Puerto Rico has long been under the control of an outside ruler. Prior to the United States claiming it as a territory in 1917, Puerto Rico was under Spanish Colonial rule until 1898 at the end of the Spanish-American war. But now it might be time for a change in Puerto Rico’s status. Lawmakers who support Puerto Rico’s right to self-determination and lawmakers who believe Puerto Rico should become a state and join the union have come together to create the Puerto Rico Status Act. The bill is designed to allow Puerto Rican citizens to vote on the territory’s future status giving them three options to choose from: statehood, independence from the United States, and independence in free association with the United States.
This act is incredibly significant in terms of Puerto Rico’s economy because it could either restore complete autonomy over economic affairs to the Puerto Rican government or it could join the union and receive statehood benefits. If Puerto Ricans were to choose independence, then the territory would have complete economic autonomy for the first time since the islands were ruled by the Taíno. If they were to choose statehood then they would get benefits such as continued guaranteed US citizenship and more access to US public programs, however, they would only have control over the things outlined in the 10th Amendment just like any other US state.
There is also a third option included in the act which would allow Puerto Rico to have complete independence under negotiated conditions (also known as a Freely Associated State). If Puerto Ricans were to vote for sovereignty with free association, it would require negotiations between Puerto Rico and the US to join a Compact of Free Association which would govern military, economic and diplomatic relations with the US. Currently, there are three other nations that have this status which include the Republic of Marshall Islands, Palau, and the Federated States of Micronesia. All of these nations are independent but each has agreements with the US that ultimately require them to give up certain aspects of sovereignty.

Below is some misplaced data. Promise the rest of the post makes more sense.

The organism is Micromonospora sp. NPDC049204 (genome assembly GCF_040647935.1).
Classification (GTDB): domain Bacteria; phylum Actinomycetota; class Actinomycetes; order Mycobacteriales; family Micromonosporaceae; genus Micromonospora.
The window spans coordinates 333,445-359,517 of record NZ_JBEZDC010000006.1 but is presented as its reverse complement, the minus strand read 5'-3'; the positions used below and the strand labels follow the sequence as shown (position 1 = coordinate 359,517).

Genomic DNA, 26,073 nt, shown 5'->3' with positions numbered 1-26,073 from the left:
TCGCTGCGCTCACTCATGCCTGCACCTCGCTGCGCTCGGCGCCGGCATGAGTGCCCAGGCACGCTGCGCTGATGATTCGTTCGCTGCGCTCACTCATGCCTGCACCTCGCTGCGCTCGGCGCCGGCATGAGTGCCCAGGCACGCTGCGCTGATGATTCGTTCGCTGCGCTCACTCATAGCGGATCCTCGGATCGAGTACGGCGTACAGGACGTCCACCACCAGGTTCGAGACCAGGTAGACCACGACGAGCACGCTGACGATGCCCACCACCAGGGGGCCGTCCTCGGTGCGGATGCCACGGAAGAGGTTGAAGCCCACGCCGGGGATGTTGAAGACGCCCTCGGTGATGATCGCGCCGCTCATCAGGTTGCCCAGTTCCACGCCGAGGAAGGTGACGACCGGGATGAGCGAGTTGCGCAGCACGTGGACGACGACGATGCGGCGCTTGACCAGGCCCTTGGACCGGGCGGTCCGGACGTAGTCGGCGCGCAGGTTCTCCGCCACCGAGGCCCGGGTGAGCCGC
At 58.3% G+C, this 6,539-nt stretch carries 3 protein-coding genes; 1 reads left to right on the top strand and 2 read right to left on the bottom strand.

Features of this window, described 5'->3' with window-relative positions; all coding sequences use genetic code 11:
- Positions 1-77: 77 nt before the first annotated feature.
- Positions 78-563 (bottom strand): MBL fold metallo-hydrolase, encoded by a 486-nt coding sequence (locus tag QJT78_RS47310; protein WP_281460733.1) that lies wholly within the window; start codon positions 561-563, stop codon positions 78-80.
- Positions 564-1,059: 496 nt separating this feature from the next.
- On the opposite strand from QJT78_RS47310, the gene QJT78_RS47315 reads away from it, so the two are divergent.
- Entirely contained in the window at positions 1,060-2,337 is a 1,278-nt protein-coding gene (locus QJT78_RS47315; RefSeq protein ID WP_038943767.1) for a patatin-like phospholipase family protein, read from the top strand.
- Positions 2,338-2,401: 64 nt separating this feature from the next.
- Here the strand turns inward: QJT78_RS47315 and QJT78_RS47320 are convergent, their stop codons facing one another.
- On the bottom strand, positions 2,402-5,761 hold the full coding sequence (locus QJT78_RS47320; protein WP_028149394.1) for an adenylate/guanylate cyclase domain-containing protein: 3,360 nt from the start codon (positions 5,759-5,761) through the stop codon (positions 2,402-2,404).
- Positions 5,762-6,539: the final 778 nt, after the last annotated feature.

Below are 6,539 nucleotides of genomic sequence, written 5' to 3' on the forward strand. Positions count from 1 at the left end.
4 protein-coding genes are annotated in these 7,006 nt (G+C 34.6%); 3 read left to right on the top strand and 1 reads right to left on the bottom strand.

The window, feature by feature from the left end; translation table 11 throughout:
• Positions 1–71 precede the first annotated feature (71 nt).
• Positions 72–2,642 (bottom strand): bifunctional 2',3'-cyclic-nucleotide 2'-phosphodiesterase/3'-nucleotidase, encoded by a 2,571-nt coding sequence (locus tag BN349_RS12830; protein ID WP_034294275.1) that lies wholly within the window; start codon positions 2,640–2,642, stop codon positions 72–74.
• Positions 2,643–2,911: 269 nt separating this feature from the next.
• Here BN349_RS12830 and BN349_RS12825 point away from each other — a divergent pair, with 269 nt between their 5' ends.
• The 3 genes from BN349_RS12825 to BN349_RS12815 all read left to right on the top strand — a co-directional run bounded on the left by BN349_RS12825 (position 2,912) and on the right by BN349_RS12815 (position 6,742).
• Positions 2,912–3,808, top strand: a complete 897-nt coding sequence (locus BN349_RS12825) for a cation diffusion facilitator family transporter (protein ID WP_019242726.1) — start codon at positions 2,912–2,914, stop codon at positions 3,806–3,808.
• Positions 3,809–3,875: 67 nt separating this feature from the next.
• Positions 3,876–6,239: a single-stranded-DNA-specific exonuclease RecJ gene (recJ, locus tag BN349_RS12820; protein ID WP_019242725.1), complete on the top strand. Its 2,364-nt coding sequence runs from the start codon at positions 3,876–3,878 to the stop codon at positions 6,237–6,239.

An example of this is that the US is obligated to protect a FAS militarily and because of this, the US is allowed to “overrule FAS government policies that it considers inconsistent with its defense of the FAS.” This means that the US government has the power to dismiss any action taken by the freely associated state government if it believes that it disrupts the military protection of the FAS. This is an integral point to keep in mind when thinking about Puerto Rico’s economic sovereignty because if they were to choose FAS status they would still potentially be at the will of the US military and any economic action that could be taken to improve Puerto Rico would ultimately be up to the US for the final decision.
Puerto Ricans have a very big decision to make come November 2023 and there is much to consider when weighing the pros and cons of each option. Complete economic autonomy is on the line and it is up to Puerto Ricans to decide what they want. The act ultimately gives power to the people to decide the future status of Puerto Rico and its economic autonomy and will be decided upon by a simple majority vote.